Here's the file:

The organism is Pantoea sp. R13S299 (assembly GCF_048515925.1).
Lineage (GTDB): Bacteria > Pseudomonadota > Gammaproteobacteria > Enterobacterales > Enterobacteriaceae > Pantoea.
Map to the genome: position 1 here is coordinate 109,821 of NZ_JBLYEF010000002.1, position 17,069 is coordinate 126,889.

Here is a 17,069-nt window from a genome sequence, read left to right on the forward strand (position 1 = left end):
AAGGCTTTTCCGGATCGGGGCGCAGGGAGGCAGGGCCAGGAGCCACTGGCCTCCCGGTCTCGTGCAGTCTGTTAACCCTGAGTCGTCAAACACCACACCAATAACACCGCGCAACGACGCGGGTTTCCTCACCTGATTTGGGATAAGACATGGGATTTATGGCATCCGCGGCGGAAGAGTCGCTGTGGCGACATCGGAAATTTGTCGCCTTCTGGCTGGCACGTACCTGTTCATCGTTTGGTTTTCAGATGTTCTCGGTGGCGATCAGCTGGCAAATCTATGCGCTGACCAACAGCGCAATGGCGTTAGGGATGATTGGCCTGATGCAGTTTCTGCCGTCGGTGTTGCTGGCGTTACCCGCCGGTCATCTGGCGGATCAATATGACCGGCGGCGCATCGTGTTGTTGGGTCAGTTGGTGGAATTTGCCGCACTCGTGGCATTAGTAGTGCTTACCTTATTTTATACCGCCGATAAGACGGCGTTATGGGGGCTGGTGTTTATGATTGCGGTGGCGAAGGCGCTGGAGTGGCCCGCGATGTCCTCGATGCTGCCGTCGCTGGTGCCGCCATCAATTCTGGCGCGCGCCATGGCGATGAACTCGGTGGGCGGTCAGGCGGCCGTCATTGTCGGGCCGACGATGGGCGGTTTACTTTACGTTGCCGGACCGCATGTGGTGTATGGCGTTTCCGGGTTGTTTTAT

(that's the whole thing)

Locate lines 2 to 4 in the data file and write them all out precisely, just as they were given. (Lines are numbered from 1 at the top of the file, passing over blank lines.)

Lineage (GTDB): Bacteria > Pseudomonadota > Gammaproteobacteria > Enterobacterales > Enterobacteriaceae > Pantoea.
Map to the genome: position 1 here is coordinate 109,821 of NZ_JBLYEF010000002.1, position 17,069 is coordinate 126,889.

Here is a 17,069-nt window from a genome sequence, read left to right on the forward strand (position 1 = left end):